October 2019

Noted

‘Act of Grace’ by Anna Krien

By Sarah Holland-Batt
‘Act og Grace’ cover
The journalist’s propulsive debut novel tackles the aftermath of the Iraq War

While it is true that many of the 20th century’s finest novels were written by journalists, it is also true that not all journalists write great novels. But for great writers such as Greene and Hemingway, the novel form proffered a powerful staging ground for the human complexities of global conflicts that were not always easily captured in column inches.

Now that the golden era of the foreign correspondent is over, it is perhaps unsurprising that recent breakout novels by Australian journalists, such as Trent Dalton’s Boy Swallows Universe and Jane Harper’s The Dry, have tended towards generic storytelling rather than geopolitics. And in the current climate of increased scepticism about who has the right to tell the stories of marginalised groups, there are few incentives for novelists to wade into the ethical quagmire of Australian foreign policy. For these reasons, journalist Anna Krien’s debut novel, Act of Grace (Black Inc.; $32.99) – which plunges headlong into the aftermath of the Iraq War – feels provocative and risky, but also refreshingly ambitious.

Krien is well known for her scrupulous long-form reportage, where she has covered subjects such as climate change, alcohol abuse in remote communities, and rape culture in football. Act of Grace refracts many of these interests through a cast of characters: there’s Toohey, a traumatised Iraq War vet prone to PTSD-induced violence; Robbie, the wayward artist daughter of a Stolen Generations survivor; Nasim, a resilient Iraqi refugee who survived Saddam Hussein’s purges and landed in Melbourne; and Gerry, Toohey’s son, who rebels against his father’s toxic masculinity by joining the activists protesting the Dakota Access Pipeline.

Krien’s simultaneous evocation of so many hot­button topics could have easily overwhelmed the novel’s focus, yet Act of Grace, if on the longer side, is mostly propulsive and energetic, vivified by jolts of shocking violence. Most compelling is Krien’s incisive character portraiture, which is marked by complex moral ambiguity. As the disparate storylines coalesce around an “act of grace” compensation payment to a woman whose infant was killed by Australian forces in Baghdad, Krien teases out her characters’ hypocrisy and complicity in the senseless cycle of violence and prejudice, leaving none unscathed. It transpires that Nasim has gained asylum using the alias of a woman she exploited during the last gasps of Hussein’s reign; Toohey, an erstwhile liberator of Iraq, left a “blossom of blood” in a mother’s arms in a brutal instant; Robbie blithely dons an abaya in an attempt to empathise with her neighbour Nasim, but is wilfully naive about what the garment represents to a woman who was once forced to wear it. All struggle to forge a sense of identity without demonising an “other” in the process.

The conditions that fomented the Iraq War – kneejerk retaliation, misplaced moral righteousness, stunted cross-cultural communication, and an entrenched “us and them” mentality – are all still apparent in its wake, Krien suggests. Act of Grace offers no answers, but asks all the right questions.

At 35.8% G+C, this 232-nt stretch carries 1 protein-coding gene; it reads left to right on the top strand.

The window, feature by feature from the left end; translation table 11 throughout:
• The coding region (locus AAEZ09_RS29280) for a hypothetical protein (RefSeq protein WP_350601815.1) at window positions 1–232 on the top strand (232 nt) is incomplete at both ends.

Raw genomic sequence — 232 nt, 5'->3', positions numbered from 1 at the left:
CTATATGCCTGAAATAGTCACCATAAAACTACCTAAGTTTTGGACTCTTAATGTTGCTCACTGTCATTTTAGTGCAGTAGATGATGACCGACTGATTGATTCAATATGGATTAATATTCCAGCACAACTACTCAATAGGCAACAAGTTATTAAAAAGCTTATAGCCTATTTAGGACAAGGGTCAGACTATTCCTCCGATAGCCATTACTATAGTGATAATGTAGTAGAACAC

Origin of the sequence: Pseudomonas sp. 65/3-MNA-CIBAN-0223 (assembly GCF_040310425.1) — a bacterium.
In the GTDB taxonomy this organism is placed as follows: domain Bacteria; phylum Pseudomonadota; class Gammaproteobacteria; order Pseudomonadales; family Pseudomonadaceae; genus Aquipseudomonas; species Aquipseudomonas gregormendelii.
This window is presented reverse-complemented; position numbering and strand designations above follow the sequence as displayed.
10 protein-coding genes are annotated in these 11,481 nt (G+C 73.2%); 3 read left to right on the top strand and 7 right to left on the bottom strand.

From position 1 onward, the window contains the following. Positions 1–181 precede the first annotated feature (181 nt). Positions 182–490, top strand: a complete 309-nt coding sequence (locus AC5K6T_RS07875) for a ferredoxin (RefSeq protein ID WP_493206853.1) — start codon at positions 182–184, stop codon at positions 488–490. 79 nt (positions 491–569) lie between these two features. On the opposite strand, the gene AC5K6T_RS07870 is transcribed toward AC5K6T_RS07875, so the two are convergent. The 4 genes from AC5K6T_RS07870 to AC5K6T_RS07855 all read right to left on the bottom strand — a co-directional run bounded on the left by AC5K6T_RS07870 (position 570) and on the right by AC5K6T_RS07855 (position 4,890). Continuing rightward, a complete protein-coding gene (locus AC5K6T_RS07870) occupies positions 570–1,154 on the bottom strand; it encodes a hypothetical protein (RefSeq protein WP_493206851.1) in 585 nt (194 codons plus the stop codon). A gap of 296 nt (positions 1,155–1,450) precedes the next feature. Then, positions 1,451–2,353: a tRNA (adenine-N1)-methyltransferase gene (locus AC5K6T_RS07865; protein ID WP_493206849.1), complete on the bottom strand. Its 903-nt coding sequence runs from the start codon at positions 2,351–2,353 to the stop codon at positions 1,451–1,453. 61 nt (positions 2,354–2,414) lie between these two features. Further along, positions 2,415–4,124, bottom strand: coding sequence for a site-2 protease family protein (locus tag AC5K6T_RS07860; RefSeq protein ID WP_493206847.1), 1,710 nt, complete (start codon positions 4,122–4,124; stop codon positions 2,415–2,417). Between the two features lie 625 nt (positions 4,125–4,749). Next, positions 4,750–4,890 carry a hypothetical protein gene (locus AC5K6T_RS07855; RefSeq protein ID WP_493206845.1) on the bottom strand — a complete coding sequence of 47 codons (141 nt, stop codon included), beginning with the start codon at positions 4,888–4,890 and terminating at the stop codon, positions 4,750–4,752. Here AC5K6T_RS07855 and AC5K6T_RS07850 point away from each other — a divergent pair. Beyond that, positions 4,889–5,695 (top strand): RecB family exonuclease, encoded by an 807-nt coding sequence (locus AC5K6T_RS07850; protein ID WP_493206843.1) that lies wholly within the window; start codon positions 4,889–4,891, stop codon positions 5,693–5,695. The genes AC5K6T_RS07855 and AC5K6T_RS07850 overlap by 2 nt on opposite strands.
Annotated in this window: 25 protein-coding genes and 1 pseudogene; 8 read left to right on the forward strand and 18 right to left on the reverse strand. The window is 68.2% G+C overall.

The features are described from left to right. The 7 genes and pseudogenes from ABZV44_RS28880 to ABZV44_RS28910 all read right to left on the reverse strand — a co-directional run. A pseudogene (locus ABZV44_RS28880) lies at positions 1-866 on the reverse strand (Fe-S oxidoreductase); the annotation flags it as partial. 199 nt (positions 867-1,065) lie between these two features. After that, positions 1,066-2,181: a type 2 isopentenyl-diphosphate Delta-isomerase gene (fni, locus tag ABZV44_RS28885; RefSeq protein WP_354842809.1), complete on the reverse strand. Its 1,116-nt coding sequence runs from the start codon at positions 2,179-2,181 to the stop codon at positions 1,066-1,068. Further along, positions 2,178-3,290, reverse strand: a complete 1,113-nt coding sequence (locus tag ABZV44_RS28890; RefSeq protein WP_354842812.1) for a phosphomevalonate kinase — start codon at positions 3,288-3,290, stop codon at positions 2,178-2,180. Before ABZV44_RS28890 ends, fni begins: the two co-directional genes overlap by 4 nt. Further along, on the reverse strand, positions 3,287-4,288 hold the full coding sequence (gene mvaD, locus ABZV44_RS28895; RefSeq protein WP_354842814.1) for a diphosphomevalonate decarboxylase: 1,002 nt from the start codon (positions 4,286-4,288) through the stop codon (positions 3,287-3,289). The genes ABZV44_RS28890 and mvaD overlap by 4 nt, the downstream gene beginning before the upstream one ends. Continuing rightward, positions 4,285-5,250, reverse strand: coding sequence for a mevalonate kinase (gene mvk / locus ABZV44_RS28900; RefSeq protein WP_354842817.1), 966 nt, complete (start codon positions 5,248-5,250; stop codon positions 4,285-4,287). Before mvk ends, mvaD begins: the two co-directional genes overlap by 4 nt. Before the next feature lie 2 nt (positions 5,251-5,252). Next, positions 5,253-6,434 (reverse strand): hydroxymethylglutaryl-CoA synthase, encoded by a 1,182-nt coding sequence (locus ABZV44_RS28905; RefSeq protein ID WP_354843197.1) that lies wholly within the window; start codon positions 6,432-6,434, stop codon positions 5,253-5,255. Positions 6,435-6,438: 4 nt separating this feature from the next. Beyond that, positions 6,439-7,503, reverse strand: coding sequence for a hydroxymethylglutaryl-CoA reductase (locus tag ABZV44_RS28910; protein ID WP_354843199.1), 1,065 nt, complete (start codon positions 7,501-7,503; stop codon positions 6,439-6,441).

Sarah Holland-Batt

Sarah Holland-Batt is the author, most recently, of The Jaguar and Fishing for Lightning.

There is nowhere quite like The Monthly. We are told that we live in a time of diminished attention spans; a time where the 24-hour-news-cycle has produced a collective desire for hot takes and brief summaries of the news and ideas that effect us. But we don’t believe it. The need for considered, reflective, long-form journalism has never been greater, and for almost 20 years, that’s what The Monthly has offered, from some of our finest writers.

That kind of quality writing costs money, and requires the support of our readers. Your subscription to The Monthly allows us to be the home for the best, most considered, most substantial perspectives on the state of the world. It’s Australia’s only current affairs magazine, an indispensable home for cultural commentary, criticism and reviews, and home to personal and reflective essays that celebrate and elevate our humanity.

The Monthly doesn’t just comment on our culture, our society and our politics: it shapes it. And your subscription makes you part of that.

Select your digital subscription

Month selector

In This Issue

The Monthly Awards 2019

Highlights of the year in Australian arts and culture

‘The weekend’ cover

‘The Weekend’ by Charlotte Wood

The Stella Prize–winner returns with a stylish character study of women surprised by age

Still from Todd Phillips’ ‘Joker’

No one’s laughing now: Todd Phillips’ ‘Joker’

A gripping psychological study of psychosis offers a surprising change of pace in the superhero genre

Action Comic cover

Len Lawson: Australia’s most infamous comic artist

The tragic story of the creator of the Lone Avenger


Online latest

Osamah Sami with members of his local mosque

In ‘House of Gods’, Sydney’s Muslim community gets to be complicated

Plus, Barnaby Joyce shines in ‘Nemesis’, Emma Seligman and Rachel Sennott deliver ‘Bottoms’, and Chloë Sevigny and Molly Ringwald step up for ‘Feud: Capote vs. The Swans’.

International Film Festival Rotterdam highlights

Films from Iran, Ukraine and Bundaberg were deserving winners at this year’s festival

Two women on a train smile and shake hands

‘Expats’ drills down on Hong Kong’s class divide

Plus, Netflix swallows Trent Dalton, Deborah Mailman remains in ‘Total Control’ and ‘Vanderpump Rules’ returns for another season

Image of a man playing music using electronics and the kora (West African harp)

Three overlooked albums of spiritual jazz from 2023

Recent releases by kora player John Haycock, trumpeter Matthew Halsall and 14-piece jazz ensemble Ancient Infinity Orchestra feel like a refuge from reality